“Thank you, women who are mothers!
“… Thank you, women who are wives!
“... Thank you, women who are daughters and women who are sisters!
“... Thank you, women who work!
“... Thank you, consecrated women!
“... Thank you, every woman, for the simple fact of being a woman! Through the insight which is so much a part of your womanhood you enrich the world's understanding and help to make human relations more honest and authentic.”
In his 1995 “Letter to Women,” Pope St. John Paul II thus illustrated the different vocations and walks of life that women are called to, celebrating them and giving thanks for them at the same time. Women, the Church teaches, may be called to marriage, motherhood, work, consecration, or religious life — but we are all called to live out what he called “the feminine genius,” following in Mary’s footsteps by “putting [ourselves] at God’s service” and, thereby, “put[ting ourselves] at the service of others: a service of love” (10).
This spring, two new books celebrated the diversity of this feminine genius by sharing women’s stories of their struggles, inspirations, and triumphs in living out their callings as Catholic women. A Place to Belong: Letters From Catholic Women (Pauline Books & Media) is edited by Corynne Staresinic, founder and director of The Catholic Woman. Letters To Women: Embracing The Feminine Genius In Everyday Life (Tan Books) is edited by Chloe Langr, host of the “Letters to Women” podcast.
These books include letters from stay-at-home moms, work-outside-the-home moms, married women without children, moms who have given birth and moms who have adopted, religious sisters, consecrated virgins, young women who are called to marriage but have not yet married, women from the United States and women from other countries, women of different races, women from different economic backgrounds, women with chronic health conditions or disabilities…
In short, these books illustrate the countless ways in which women live out the feminine genius every day. Here are a few themes their letters highlight.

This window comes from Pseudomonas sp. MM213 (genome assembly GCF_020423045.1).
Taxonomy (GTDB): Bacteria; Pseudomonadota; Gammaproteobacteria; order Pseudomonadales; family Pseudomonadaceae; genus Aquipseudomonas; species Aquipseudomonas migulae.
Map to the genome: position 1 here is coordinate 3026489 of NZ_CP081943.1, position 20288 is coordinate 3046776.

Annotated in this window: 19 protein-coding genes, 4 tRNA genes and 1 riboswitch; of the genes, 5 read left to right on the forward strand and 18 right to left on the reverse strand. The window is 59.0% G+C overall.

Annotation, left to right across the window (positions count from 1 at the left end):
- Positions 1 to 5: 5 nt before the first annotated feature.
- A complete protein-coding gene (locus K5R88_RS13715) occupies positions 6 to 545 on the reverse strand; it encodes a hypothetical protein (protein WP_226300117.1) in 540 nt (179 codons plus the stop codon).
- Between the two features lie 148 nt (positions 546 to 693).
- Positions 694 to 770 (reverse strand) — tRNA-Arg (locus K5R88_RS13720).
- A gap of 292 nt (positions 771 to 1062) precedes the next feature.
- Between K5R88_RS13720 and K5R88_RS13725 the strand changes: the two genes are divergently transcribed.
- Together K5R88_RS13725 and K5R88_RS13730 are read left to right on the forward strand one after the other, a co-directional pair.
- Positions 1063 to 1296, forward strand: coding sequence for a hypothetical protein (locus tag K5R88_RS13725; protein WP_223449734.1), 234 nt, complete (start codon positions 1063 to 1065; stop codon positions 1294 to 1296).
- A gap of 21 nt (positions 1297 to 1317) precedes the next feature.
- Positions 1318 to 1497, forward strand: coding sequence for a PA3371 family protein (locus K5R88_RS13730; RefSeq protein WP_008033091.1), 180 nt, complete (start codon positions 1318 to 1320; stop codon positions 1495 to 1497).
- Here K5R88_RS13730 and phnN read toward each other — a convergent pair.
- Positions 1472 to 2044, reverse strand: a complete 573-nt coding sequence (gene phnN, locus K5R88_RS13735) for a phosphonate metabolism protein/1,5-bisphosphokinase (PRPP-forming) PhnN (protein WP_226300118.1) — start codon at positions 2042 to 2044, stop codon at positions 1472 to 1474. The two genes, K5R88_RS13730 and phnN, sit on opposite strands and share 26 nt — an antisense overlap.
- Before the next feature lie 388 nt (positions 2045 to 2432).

The Feminine Genius Belongs in Every Profession
Edith Stein (St. Teresa Benedicta of the Cross) wrote in “The Ethos of Women’s Professions”:
There is no profession which cannot be practised by a woman[…] The participation of women in the most diverse professional disciplines could be a blessing for the entire society[…] Every profession in which woman’s soul comes into its own and which can be formed by woman’s soul is an authentic woman’s profession. (Essays on Woman 49-57)
Accordingly, these books feature letters written by women in a variety of professions, and in both secular and Catholic organizations. In A Place to Belong, Fabiola Garza writes about her work as a character artist at Disney:
As I drew closer to God, I feared that I would have to stop making art that wasn’t explicitly religious. But he didn’t ask me to do that. I can draw Saint John Paul II and Mickey Mouse. The state of my soul and my care for others are what’s most important. (62)
Another creative, Anna Camacho (owner of CORDA, a Catholic candle company), believes that women are specifically called to creativity, whether in creative professions or not. “After all,” she writes in Letters to Women, “the truth that God has given women the immense privilege and responsibility to create is written into our very bodies and on our hearts” (84).
Sister Damien Marie Savino, FSE, Ph.D., offers her perspective as a Franciscan Sister of the Eucharist who is also a scientist, pointing out the unique ways women can contribute to science:
Gradually the Lord guided me to see that I had something special to offer as a woman-engineer. Because of women’s unique capacity for relationship and integration, women can soften the hard edge of engineering design and process. We have the potential, as Saint John Paul II puts it, to put a human face on engineering, to safeguard creation from the inside out, from the heart, as a “service of love.” We bring warmth and humanity to situations marred by cold, utilitarian motivations. (A Place to Belong 97)
Writing about a different type of work, blogger and NFP advocate Emily Frase describes her discernment and transition from being a working mom to a stay-at-home mom: “That I had made the right decision wasn’t a question[…] It hadn’t occurred to me that just making the right decision wasn’t enough, that I would now have to own it and give an authentic and joyful witness to a world that saw my choice as a waste and a shame” (Letters to Women 158). She says that whether God calls a mom to work a traditional job or to stay home with her children full time, she will be “stretched […] and tested at the same time [that she will be fulfilled and blessed]” (159).
After all, our vocations and callings lead us to holiness — which means that we will find a cross to carry along the way. Indeed, immediately after Frase’s letter, JoAnna Wahlund (author of The Catholic Working Mom’s Guide to Life) ends her letter to working moms, “Keep your eyes on the cross because following Jesus will keep you on the right path” (Letters to Women 165).